Phillip Michael Schaeffer went to St. Cloud Hospital on April 20 for treatment and gave the name David Gilmour when he checked in. He claimed to not have any health insurance and was treated and released. After he left, hospital employees had suspicions that he wasn’t really the Pink Floyd singer-guitarist. That suspicion led to the hospital flagging his patient chart in case he returned, hospital spokeswoman Jeanine Nistler said. The next day, “there was some discussion among security staff leading people to believe that he really wasn’t David Gilmour,” Nistler said.
“So our security supervisor pulled up the security camera shots of when this man entered the hospital and compared them to pictures on the Internet of Pink Floyd’s David Gilmour and determined he was not David Gilmour.”
Schaeffer came back to the hospital on April 24, told hospital staff he was David Gilmour and presented information that showed he had health insurance from Lloyd’s of London. He told hospital staff that Pink Floyd was on tour in Canada and that he stopped in St. Cloud during a break to get medical treatment.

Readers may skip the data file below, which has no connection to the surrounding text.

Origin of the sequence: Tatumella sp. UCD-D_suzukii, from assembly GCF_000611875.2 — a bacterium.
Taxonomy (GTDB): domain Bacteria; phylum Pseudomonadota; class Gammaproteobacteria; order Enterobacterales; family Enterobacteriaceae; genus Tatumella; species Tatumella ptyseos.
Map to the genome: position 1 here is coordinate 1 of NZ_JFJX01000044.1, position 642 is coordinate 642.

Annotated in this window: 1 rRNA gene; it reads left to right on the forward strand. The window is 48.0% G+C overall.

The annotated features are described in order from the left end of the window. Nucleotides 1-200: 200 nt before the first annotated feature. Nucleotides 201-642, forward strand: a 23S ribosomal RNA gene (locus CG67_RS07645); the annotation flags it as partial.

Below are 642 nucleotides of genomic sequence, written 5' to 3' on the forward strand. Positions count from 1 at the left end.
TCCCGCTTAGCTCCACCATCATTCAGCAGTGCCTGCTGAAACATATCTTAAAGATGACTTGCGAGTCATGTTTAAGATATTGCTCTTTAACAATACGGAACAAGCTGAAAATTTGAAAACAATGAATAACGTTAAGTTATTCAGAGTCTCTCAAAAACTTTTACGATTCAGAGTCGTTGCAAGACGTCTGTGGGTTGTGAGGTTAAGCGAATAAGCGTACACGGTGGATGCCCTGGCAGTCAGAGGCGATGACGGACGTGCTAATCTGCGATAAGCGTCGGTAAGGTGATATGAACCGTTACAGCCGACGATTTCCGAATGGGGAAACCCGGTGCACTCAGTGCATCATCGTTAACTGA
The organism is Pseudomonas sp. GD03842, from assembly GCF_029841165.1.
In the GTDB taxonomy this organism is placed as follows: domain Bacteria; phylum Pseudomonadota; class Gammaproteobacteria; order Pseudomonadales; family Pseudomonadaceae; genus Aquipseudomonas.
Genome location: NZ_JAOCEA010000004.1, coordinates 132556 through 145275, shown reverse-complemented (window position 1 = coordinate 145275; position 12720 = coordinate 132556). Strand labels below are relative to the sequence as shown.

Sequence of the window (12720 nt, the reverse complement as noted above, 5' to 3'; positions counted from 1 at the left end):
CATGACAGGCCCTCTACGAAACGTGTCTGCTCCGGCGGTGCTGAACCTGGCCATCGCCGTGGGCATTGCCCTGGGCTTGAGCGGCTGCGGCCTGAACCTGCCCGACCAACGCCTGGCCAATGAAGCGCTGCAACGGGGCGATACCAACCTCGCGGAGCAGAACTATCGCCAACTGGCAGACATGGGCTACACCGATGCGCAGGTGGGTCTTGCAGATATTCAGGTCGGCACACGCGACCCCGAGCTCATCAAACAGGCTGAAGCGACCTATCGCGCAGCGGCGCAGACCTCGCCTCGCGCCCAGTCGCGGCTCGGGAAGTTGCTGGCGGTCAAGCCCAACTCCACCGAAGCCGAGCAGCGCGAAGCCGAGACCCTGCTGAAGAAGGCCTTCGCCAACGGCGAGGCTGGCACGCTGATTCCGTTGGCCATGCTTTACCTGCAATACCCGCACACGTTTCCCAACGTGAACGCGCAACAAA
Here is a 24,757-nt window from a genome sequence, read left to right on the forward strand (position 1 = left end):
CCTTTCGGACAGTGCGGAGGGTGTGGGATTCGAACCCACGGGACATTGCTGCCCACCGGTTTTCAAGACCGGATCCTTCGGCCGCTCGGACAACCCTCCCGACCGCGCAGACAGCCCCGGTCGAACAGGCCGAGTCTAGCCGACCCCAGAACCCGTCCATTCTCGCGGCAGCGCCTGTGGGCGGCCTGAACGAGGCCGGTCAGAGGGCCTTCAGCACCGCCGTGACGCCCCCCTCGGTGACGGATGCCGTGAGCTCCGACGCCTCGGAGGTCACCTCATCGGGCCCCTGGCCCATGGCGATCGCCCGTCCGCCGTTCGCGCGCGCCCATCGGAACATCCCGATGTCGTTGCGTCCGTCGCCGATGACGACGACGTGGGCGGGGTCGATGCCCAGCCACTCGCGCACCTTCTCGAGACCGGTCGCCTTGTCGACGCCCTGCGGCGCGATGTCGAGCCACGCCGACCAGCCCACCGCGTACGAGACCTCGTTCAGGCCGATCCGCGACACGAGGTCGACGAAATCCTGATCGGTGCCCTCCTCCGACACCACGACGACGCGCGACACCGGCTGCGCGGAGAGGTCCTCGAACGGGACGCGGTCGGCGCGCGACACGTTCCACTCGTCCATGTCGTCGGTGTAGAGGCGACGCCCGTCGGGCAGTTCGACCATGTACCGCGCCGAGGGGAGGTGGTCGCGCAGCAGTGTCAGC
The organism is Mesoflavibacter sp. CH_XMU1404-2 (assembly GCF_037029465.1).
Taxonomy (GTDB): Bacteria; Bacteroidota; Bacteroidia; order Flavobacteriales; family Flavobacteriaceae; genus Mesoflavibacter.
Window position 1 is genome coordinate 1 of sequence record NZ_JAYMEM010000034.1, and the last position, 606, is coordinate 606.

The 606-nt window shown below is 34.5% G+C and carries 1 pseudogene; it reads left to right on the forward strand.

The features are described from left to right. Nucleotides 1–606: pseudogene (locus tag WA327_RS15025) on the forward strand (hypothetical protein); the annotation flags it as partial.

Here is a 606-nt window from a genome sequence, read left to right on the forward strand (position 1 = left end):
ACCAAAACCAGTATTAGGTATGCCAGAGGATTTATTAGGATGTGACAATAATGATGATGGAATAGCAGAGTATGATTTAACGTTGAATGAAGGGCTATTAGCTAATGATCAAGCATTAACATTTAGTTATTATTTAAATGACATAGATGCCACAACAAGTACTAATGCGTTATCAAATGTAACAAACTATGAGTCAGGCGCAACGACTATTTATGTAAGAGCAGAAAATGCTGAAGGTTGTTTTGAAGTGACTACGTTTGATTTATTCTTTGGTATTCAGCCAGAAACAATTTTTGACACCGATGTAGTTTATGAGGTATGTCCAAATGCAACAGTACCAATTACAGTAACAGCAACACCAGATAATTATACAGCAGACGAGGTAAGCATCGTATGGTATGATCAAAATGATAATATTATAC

He was seen by Dr. David Covington, an emergency room physician who works for Central Minnesota Emergency Physicians. Covington doubted that Schaeffer’s accent was one that he would expect from Gilmour. A security supervisor then went to the emergency room and saw a police officer who was there on an unrelated manner. The security supervisor told the officer about the Gilmour impersonator and the officer confronted Schaeffer. He then admitted he wasn’t Gilmour and was taken to jail. Schaeffer was later released from jail while police gather evidence to present to the county attorney’s office for possible charges.